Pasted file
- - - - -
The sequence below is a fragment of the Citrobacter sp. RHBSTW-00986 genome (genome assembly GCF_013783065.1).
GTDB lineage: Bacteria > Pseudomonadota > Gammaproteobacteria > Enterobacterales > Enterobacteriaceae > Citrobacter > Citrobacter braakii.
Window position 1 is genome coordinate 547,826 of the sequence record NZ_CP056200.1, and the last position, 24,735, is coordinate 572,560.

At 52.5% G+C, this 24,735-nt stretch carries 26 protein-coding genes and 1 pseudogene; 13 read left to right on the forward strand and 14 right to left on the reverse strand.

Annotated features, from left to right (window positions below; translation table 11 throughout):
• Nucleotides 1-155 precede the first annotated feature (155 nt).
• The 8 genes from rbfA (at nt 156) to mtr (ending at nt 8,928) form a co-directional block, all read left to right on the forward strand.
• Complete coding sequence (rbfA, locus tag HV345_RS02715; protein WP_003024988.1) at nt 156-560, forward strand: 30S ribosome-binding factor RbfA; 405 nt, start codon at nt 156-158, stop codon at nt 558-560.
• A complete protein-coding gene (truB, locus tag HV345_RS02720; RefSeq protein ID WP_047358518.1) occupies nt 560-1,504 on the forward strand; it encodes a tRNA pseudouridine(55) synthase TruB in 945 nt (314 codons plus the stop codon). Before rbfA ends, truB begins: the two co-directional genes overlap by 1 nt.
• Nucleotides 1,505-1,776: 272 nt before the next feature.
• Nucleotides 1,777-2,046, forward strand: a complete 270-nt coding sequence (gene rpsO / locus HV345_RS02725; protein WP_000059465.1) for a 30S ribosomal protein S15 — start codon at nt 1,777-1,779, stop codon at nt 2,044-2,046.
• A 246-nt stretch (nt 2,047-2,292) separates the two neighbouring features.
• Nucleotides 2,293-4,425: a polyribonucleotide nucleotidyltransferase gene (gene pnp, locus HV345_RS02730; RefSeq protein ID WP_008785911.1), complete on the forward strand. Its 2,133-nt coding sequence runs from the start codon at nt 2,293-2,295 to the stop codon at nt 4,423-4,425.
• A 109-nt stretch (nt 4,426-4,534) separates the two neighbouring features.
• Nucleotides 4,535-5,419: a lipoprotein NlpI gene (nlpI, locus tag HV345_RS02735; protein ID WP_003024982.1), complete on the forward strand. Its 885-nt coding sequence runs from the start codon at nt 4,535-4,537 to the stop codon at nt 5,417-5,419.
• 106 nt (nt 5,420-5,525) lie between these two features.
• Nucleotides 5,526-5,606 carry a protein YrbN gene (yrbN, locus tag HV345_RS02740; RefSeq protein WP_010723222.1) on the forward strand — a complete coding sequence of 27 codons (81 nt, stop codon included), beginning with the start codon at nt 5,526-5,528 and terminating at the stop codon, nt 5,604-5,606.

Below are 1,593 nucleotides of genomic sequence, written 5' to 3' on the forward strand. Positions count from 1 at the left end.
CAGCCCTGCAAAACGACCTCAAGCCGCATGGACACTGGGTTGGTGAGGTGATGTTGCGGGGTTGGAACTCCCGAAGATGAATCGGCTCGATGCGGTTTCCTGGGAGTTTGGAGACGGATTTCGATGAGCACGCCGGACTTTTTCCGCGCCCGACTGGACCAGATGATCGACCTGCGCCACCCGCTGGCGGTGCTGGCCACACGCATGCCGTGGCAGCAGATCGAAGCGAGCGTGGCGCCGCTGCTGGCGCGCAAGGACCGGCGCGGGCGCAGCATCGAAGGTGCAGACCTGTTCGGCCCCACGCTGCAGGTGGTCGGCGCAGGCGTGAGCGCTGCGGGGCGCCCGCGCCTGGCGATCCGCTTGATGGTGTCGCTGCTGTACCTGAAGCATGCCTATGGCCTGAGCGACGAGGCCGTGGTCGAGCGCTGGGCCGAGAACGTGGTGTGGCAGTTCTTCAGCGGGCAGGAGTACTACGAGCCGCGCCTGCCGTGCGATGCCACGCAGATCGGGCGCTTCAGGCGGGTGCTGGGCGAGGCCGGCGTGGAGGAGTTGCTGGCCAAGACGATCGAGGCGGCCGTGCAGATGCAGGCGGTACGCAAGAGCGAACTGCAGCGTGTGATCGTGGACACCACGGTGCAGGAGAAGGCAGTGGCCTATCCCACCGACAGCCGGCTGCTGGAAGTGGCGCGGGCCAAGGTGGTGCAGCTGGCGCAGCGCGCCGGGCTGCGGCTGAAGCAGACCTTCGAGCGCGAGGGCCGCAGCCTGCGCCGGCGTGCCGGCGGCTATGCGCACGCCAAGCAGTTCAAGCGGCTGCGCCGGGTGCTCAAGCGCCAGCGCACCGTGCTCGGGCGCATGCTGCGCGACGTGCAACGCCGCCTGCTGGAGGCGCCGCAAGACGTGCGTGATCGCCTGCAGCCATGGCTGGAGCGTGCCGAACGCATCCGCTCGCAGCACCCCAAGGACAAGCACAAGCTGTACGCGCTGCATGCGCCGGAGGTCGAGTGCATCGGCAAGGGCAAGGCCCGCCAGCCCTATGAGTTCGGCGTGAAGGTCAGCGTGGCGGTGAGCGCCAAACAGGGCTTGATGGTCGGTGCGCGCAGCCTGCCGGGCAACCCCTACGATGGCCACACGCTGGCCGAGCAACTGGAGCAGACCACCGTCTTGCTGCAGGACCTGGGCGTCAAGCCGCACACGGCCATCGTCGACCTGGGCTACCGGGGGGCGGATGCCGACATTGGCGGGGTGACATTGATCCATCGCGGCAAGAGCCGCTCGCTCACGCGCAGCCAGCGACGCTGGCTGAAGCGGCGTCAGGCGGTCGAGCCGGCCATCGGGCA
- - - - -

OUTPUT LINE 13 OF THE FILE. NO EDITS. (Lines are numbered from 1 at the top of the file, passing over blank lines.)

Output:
• Nucleotides 2,293-4,425: a polyribonucleotide nucleotidyltransferase gene (gene pnp, locus HV345_RS02730; RefSeq protein ID WP_008785911.1), complete on the forward strand. Its 2,133-nt coding sequence runs from the start codon at nt 2,293-2,295 to the stop codon at nt 4,423-4,425.